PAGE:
“It’s different this summer, in my experience,” Parsons says. “In addition to all these neons and super-bright colors, there are also muted pastels,” including the granny-gray lavender colors popular for hair. “I’m also noticing that dark purple seems to be pretty prevalent in summer collections. Almost all of them include at least one purple that I wouldn’t usually think of as summer color.”
What’s popular in nails is also what’s NOT on them, meaning negative space. Half of the nail or just the crescent-shaped lunula at the base of the nail is painted, while the rest is left natural, or polish is applied in a ripped, rippled, striped or stippled pattern against the natural nail.
“It’s very bold and graphic, like maybe a high-gloss black line down the center, but it’s not loud. That’s the biggest difference from last year to this year,” Ohmnacht says. “I’m noticing people are also mixing natural colors with a matte-finished black nail or a high-polish chrome nail.”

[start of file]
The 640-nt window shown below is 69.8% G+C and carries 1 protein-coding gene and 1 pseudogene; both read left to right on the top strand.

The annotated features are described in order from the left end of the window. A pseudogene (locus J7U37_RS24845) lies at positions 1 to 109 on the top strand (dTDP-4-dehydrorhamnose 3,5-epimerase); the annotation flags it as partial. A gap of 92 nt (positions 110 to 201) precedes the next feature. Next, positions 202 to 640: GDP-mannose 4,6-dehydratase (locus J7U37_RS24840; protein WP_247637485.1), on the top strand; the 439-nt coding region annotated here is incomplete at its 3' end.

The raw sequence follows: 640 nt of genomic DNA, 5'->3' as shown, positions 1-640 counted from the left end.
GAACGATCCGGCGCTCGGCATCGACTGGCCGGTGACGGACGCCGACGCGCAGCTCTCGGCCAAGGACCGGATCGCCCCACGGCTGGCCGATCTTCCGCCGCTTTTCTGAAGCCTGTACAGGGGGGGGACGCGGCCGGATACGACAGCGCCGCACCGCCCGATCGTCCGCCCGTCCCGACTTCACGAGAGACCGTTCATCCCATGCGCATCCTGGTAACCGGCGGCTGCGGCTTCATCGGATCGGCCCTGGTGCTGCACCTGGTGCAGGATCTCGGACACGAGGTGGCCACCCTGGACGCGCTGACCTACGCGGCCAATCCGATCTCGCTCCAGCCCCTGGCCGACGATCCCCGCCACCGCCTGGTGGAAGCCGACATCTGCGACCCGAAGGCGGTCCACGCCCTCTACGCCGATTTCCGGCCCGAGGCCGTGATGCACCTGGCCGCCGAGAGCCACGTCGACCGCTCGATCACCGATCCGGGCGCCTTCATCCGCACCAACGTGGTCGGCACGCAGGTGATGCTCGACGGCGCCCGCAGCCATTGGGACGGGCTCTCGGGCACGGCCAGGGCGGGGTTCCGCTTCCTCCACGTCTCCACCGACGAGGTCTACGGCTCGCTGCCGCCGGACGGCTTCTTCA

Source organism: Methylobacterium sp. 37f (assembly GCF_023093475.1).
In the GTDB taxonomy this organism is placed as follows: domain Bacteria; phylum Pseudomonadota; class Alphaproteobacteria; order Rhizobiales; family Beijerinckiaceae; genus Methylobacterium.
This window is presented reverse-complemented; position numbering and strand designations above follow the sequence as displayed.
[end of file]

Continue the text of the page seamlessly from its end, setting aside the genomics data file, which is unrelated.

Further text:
Highlighting metallic again, that high-polish chrome is often OPI’s popular “Haven’t the Foggiest”—a super-sophisticated, shimmery silver-gray metallic polish. Contrast it with a natural taupe polish on the nails to create a color combination Ohmnacht calls “unexpected and bohemian.”
“Metallic colors accent jewelry really nicely, too,” she says. “I like things that tie your jewelry into your manicure.” Then again, if the manicure—or the hair or makeup—is dramatic enough, who needs jewelry?
“Instead of ‘Cute necklace,’ people will say, ‘I love your nails,’” Parsons says. Parlaying natural assets “is not a big commitment, it just takes time to get these things done. But I think it’s definitely a new way of putting yourself in a fashion-forward stance.”
And no designer labels required.
By Kate Jonuska